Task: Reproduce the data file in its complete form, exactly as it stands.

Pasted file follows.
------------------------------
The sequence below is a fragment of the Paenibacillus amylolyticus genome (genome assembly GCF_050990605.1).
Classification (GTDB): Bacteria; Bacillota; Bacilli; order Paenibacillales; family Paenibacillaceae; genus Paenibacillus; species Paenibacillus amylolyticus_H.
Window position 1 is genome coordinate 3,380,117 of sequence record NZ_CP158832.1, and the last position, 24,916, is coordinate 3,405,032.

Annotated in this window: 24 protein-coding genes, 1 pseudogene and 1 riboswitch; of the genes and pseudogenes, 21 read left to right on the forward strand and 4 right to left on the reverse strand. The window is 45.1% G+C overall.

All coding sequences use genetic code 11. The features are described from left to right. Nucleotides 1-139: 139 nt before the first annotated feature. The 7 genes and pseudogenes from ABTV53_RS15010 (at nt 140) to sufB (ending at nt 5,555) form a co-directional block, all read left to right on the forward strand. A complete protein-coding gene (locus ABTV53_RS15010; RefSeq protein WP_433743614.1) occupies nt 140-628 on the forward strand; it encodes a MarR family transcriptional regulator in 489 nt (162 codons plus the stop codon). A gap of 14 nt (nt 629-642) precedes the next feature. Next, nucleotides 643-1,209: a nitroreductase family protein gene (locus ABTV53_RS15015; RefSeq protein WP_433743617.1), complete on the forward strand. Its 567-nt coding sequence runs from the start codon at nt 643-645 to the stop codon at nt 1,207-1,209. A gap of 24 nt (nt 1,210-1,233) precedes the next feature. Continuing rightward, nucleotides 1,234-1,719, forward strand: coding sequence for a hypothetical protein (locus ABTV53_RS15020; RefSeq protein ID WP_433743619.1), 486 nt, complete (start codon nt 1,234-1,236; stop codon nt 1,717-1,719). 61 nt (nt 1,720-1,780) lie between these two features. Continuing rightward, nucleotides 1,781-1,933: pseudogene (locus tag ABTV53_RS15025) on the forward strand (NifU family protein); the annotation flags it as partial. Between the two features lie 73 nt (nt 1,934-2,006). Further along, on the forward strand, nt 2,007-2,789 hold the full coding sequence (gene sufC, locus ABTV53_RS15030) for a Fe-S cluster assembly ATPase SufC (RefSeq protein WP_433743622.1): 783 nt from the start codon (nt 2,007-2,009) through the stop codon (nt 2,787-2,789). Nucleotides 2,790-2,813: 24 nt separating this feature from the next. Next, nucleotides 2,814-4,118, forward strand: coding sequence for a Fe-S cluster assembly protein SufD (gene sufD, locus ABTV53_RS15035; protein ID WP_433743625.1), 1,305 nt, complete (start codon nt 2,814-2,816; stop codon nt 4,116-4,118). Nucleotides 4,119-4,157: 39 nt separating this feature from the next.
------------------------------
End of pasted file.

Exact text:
The sequence below is a fragment of the Paenibacillus amylolyticus genome (genome assembly GCF_050990605.1).
Classification (GTDB): Bacteria; Bacillota; Bacilli; order Paenibacillales; family Paenibacillaceae; genus Paenibacillus; species Paenibacillus amylolyticus_H.
Window position 1 is genome coordinate 3,380,117 of sequence record NZ_CP158832.1, and the last position, 24,916, is coordinate 3,405,032.

Annotated in this window: 24 protein-coding genes, 1 pseudogene and 1 riboswitch; of the genes and pseudogenes, 21 read left to right on the forward strand and 4 right to left on the reverse strand. The window is 45.1% G+C overall.

All coding sequences use genetic code 11. The features are described from left to right. Nucleotides 1-139: 139 nt before the first annotated feature. The 7 genes and pseudogenes from ABTV53_RS15010 (at nt 140) to sufB (ending at nt 5,555) form a co-directional block, all read left to right on the forward strand. A complete protein-coding gene (locus ABTV53_RS15010; RefSeq protein WP_433743614.1) occupies nt 140-628 on the forward strand; it encodes a MarR family transcriptional regulator in 489 nt (162 codons plus the stop codon). A gap of 14 nt (nt 629-642) precedes the next feature. Next, nucleotides 643-1,209: a nitroreductase family protein gene (locus ABTV53_RS15015; RefSeq protein WP_433743617.1), complete on the forward strand. Its 567-nt coding sequence runs from the start codon at nt 643-645 to the stop codon at nt 1,207-1,209. A gap of 24 nt (nt 1,210-1,233) precedes the next feature. Continuing rightward, nucleotides 1,234-1,719, forward strand: coding sequence for a hypothetical protein (locus ABTV53_RS15020; RefSeq protein ID WP_433743619.1), 486 nt, complete (start codon nt 1,234-1,236; stop codon nt 1,717-1,719). 61 nt (nt 1,720-1,780) lie between these two features. Continuing rightward, nucleotides 1,781-1,933: pseudogene (locus tag ABTV53_RS15025) on the forward strand (NifU family protein); the annotation flags it as partial. Between the two features lie 73 nt (nt 1,934-2,006). Further along, on the forward strand, nt 2,007-2,789 hold the full coding sequence (gene sufC, locus ABTV53_RS15030) for a Fe-S cluster assembly ATPase SufC (RefSeq protein WP_433743622.1): 783 nt from the start codon (nt 2,007-2,009) through the stop codon (nt 2,787-2,789). Nucleotides 2,790-2,813: 24 nt separating this feature from the next. Next, nucleotides 2,814-4,118, forward strand: coding sequence for a Fe-S cluster assembly protein SufD (gene sufD, locus ABTV53_RS15035; protein ID WP_433743625.1), 1,305 nt, complete (start codon nt 2,814-2,816; stop codon nt 4,116-4,118). Nucleotides 4,119-4,157: 39 nt separating this feature from the next.